Bil Carpenter: I'm personally part of this new generation of people who is turned off by traditional church and how the church can sometimes alienate rather then embrace people. It seems like so many churches make more enemies than friends, and I think that's unfortunate, because there are a lot of good churches out there that really serve the communities they are in, and these other churches make all churches look bad to outsiders. I say all that to say that I didn't define anyone as a gospel artist per se. What I did was identify people who have recorded gospel music, whether they are Christians or not. I'd still say that 99% of the people in the book are Christians. Ike & Tina Turner recorded a classic gospel album in their trademark style in 1974. I thought the gospel audience should be aware of that, because it's a very good album. I know there are people who say that the book should only include people who only sing gospel music. But, we have this issue in the church community. Some artists who sing gospel music don't live a clean life according to Biblical principles, and some non-gospel artists live a very clean life. So, it seems hypocritical to cast one out simply because they don't call themselves a Christian and yet keep another solely because they wear the label of a Christian even though they don't live the lifestyle of a Christian.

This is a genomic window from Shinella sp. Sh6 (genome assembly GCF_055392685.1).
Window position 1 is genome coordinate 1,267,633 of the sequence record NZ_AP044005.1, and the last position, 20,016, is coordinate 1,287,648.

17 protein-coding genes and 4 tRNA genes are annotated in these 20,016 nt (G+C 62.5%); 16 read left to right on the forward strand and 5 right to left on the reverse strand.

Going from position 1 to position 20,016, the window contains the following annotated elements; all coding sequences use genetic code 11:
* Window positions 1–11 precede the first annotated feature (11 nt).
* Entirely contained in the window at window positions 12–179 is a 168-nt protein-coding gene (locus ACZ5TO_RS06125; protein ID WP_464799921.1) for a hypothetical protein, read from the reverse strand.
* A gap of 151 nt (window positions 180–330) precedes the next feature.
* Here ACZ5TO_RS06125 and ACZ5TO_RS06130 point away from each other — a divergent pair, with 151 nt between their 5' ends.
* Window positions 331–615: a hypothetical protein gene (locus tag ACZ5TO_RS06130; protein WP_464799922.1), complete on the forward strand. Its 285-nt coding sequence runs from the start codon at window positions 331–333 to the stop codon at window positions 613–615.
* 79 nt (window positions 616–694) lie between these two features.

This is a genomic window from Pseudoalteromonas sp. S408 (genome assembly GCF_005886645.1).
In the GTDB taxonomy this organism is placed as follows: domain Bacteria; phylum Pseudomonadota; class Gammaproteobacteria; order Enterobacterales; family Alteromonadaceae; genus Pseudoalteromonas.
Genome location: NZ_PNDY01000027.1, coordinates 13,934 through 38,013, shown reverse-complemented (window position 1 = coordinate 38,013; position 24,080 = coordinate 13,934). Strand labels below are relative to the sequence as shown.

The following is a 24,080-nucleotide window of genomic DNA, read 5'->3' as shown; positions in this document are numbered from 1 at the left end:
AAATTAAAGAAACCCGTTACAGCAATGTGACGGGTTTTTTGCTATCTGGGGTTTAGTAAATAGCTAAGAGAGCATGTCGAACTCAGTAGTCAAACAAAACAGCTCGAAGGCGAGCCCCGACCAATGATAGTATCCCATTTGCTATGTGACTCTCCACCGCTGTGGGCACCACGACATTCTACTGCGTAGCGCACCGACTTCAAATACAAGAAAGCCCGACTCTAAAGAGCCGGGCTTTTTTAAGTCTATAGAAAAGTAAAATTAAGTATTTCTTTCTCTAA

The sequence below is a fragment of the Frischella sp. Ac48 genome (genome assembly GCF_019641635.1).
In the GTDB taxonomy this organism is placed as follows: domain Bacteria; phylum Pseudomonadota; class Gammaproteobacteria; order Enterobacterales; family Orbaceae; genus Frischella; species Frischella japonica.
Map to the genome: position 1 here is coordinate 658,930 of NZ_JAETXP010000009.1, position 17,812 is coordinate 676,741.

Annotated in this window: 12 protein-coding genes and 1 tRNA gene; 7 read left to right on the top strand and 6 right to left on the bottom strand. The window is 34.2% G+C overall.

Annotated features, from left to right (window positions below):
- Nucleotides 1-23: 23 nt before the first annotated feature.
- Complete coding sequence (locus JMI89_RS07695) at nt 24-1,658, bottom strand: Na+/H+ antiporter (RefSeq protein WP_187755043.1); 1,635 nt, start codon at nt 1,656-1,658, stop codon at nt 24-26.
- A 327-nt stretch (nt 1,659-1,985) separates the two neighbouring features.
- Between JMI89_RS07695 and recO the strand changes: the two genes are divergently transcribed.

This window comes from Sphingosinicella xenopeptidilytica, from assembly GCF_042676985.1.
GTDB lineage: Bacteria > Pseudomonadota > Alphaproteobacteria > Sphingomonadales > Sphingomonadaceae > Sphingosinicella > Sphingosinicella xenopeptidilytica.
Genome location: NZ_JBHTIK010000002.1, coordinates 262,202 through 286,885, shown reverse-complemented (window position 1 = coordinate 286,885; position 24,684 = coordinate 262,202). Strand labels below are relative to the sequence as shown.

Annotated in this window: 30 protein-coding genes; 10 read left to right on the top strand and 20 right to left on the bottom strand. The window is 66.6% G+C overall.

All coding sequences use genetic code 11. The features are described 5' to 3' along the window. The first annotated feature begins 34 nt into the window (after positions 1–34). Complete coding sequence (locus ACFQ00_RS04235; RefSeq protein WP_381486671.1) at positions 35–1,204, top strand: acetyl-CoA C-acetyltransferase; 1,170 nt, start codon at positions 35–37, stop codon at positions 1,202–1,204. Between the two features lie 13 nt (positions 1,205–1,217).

GOSPELflava.com: Was there any one discovery or piece of information that you found in your research that stands above all else?
Bil Carpenter: I think there were many discoveries such as that. For instance, I was shocked that a gospel label executive would threaten the life of a singer like the experience Douglas Miller had with his former record label. I was surprised that Willa Dorsey was one of the first gospel artists to integrate white churches. I was surprised that Shirley Caesar wrote most of "Jesus, I Love Calling Your Name" and didn't get credit for it all of those items surprised me.
GOSPELflava.com: What were the obstacles to writing the book? What were the challenges?